“The only thing that we can do is to continue to come out with the data and to make sure the American public appreciates why it is so important for optimal protection to get boosted,” Fauci said.


3:46 p.m. ET, February 2, 2022

Unvaccinated people are 97 times more likely to die of Covid-19 than those with a booster, CDC director says

From CNN’s Virginia Langmaid

People who are not vaccinated against Covid-19 are 97 times more likely to die from Covid-19 than people who are vaccinated and boosted, according to data presented Wednesday by US Centers for Disease Control and Prevention Director Dr. Rochelle Walensky.

“Vaccination and booster doses substantially decrease the risk of death from Covid-19,” Walensky said at a White House COVID-19 Response Team briefing while presenting data collected the week ending December 4.

“The number of average weekly deaths for those who are unvaccinated was 9.7 per 100,000 people, but only 0.7 per 100,000 people for those who were vaccinated. This means the risk of dying from Covid-19 was 14 times higher for people who were unvaccinated compared to those who received only a primary series. For those who were boosted, the average of weekly deaths was 0.1 per 100,000 people, meaning that unvaccinated individuals were 97 times more likely to die compared to those who were boosted.”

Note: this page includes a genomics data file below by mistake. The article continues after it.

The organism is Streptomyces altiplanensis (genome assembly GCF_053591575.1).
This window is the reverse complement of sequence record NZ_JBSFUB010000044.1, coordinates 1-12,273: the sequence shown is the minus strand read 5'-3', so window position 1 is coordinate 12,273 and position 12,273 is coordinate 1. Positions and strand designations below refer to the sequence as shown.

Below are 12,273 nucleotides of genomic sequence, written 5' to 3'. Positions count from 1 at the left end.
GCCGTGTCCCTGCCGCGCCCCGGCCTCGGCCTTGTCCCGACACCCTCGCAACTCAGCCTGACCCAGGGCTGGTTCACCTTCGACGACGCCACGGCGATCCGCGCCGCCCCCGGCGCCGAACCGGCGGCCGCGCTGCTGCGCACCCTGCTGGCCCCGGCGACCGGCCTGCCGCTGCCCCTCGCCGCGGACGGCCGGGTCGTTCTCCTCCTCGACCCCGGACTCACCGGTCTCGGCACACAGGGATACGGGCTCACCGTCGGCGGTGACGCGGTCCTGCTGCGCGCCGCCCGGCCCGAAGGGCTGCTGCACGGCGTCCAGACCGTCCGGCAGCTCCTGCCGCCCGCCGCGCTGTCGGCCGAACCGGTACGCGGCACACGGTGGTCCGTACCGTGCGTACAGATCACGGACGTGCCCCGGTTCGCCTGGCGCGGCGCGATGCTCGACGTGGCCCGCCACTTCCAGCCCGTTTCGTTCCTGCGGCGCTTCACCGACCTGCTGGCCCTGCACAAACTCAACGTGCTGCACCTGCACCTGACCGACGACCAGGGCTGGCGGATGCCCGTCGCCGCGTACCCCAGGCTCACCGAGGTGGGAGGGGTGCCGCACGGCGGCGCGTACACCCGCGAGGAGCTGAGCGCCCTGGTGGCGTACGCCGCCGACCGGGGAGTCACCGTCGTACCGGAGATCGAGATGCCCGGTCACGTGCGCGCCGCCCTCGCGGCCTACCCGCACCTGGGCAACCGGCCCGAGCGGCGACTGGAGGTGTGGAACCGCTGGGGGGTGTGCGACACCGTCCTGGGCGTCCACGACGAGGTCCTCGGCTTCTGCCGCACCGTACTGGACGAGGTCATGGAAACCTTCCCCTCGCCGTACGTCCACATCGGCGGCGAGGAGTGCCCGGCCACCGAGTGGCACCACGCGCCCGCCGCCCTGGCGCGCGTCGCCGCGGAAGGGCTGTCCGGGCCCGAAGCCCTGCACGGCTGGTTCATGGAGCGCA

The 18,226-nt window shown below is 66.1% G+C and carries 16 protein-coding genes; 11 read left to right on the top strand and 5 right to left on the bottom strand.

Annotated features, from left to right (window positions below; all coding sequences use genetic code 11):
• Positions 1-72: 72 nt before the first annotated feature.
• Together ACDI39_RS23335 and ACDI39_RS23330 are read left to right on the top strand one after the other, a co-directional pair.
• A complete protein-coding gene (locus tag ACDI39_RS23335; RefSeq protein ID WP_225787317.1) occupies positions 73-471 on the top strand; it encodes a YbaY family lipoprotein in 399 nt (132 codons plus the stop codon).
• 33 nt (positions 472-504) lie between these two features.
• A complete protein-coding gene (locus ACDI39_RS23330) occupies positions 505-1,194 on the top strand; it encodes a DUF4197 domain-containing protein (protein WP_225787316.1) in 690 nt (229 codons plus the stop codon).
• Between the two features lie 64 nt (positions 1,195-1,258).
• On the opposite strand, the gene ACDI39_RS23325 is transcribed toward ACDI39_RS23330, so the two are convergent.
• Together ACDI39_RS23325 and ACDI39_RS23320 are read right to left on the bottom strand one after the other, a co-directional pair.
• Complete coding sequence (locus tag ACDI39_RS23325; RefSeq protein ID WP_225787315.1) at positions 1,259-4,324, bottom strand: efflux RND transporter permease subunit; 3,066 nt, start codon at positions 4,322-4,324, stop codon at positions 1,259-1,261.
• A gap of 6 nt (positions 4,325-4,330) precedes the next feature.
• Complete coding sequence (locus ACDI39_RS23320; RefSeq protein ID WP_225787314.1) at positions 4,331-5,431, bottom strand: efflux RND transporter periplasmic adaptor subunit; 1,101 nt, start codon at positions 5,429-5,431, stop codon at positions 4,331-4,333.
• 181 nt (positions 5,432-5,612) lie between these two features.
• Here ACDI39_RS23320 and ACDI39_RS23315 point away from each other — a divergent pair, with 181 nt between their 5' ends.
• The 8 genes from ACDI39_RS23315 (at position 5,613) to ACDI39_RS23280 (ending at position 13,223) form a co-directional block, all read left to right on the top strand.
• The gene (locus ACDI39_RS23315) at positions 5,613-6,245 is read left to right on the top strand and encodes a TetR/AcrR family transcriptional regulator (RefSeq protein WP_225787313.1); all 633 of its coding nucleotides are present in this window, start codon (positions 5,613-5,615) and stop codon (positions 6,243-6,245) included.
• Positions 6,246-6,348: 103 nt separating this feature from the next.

Walensky also presented data from CDC’s COVID-NET surveillance system showing 54% of people hospitalized for Covid-19 over the age of 65 are unvaccinated, despite only 12% of people in this age group being unvaccinated overall. Just 8% of the patients hospitalized in this dataset were vaccinated and boosted. “These same trends are seen across all age groups,” she said.

“These data show us that the percent of people who are currently hospitalized due to Covid-19 are disproportionately unvaccinated and disproportionately not boosted. Additionally, these data confirm that vaccination and boosting continue to protect against severe illness and hospitalization even during the Omicron surge.”

Track US vaccinations here

1:53 p.m. ET, February 2, 2022

Black, Hispanic, and American Indian people twice as likely to die from Covid-19 than White people, CDC data shows

CNN Health’s Deidre McPhillips